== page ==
One would think that close to three years down the road, chronicling yet another personal story about 9/11 would be a bit redundant, yet it’s the only way to fully appreciate the crossroads Joyce Cooling found herself at while writing and recording her Narada Jazz debut This Girl’s Got To Play. A few days before the tragedy, the popular guitarist, in New York visiting relatives, hung out at the World Trade Center, bagel and coffee in hand. On September 10, she and Jay Wagner, her longtime keyboardist and musical partner, flew home from Newark to San Francisco on the same flight that a day later would be brought down in a Pennsylvania field. She was excited — her album Third Wish, was hitting the bins the next day.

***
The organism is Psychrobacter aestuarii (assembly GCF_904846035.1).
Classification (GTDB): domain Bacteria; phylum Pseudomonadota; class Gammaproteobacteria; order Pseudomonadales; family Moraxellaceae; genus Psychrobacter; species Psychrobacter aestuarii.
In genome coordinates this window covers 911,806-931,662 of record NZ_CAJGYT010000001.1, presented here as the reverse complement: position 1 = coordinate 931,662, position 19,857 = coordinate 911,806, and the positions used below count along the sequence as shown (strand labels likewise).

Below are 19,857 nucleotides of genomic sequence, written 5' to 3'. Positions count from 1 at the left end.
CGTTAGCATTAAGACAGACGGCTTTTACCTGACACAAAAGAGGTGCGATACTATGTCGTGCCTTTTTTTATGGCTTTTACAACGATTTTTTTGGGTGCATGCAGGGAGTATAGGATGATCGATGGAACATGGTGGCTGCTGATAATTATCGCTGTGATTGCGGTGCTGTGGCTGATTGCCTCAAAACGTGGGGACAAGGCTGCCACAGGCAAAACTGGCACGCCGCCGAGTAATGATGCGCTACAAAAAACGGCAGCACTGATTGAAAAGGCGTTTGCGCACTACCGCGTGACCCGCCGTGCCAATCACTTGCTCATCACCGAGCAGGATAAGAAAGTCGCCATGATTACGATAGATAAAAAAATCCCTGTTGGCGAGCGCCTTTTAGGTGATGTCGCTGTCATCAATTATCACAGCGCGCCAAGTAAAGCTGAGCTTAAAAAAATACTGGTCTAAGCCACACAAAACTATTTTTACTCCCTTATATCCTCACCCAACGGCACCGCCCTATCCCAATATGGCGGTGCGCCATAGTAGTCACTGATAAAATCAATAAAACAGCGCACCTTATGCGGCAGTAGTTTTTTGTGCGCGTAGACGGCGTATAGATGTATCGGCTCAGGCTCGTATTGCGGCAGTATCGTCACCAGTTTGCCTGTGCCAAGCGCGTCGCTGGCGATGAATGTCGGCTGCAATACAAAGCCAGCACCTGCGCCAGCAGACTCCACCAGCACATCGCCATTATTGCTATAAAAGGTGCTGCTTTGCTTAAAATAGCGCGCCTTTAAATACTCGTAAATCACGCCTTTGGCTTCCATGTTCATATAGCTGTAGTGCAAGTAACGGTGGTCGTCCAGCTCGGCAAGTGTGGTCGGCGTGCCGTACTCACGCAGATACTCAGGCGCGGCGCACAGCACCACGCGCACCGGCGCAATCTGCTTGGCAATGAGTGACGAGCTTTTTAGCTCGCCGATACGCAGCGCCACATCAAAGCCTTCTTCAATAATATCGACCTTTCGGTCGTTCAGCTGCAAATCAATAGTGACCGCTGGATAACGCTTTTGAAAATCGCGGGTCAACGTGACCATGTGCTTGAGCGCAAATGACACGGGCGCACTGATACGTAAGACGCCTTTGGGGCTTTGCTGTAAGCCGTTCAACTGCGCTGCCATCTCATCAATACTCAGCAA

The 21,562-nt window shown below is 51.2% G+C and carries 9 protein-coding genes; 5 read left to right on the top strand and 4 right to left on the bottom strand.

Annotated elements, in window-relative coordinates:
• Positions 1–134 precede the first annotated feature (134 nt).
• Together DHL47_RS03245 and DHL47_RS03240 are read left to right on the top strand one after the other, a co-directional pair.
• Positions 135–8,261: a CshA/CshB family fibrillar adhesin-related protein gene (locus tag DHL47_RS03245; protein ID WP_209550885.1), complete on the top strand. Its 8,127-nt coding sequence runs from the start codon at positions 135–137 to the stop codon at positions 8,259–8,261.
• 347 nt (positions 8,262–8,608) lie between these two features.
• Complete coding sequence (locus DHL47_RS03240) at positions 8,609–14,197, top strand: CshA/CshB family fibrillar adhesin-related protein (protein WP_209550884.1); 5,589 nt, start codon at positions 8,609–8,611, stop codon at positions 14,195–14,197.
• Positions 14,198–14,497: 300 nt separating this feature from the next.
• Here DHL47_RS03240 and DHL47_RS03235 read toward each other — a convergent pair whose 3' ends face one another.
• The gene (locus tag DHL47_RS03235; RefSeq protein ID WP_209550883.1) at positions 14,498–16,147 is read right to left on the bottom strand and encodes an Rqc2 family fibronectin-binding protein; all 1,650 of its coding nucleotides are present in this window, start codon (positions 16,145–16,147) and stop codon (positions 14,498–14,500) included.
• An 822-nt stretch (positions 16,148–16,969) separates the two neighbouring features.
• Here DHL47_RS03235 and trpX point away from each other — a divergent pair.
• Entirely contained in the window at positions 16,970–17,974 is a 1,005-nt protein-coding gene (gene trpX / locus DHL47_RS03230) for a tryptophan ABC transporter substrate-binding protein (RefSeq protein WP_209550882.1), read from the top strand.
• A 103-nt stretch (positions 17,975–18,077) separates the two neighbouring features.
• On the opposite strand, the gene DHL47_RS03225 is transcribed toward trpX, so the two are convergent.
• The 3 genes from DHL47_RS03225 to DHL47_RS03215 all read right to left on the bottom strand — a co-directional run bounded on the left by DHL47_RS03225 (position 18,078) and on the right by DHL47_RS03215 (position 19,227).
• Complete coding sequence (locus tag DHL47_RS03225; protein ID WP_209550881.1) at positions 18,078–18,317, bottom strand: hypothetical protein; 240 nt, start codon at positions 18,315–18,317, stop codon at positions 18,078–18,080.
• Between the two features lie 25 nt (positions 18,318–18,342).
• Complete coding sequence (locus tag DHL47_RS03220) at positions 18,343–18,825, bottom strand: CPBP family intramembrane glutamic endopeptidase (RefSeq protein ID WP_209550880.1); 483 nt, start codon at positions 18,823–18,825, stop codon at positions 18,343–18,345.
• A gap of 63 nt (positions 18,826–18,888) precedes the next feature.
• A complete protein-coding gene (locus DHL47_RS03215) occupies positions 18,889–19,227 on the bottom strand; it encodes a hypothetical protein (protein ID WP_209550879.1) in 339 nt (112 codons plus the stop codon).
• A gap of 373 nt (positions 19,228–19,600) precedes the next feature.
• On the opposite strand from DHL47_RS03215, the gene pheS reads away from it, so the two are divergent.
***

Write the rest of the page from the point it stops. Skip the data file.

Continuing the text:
“Then, it was as if nothing else really mattered,” she recalls. “First I panicked about where some of my family members might be, then I just sat like everyone dumbfounded as the impact of the day hit me. I forgot all about my CD coming out, it seemed so insignificant. Watching rescue workers going about their very essential jobs, my role in the world seemed like the fluff of society. Jay and I hit a major dry period, and at one point we seriously considered getting out of the music business. We thought it might be fun to open up a hip café in San Francisco, where artists and photographers could display their work, and bands could play.”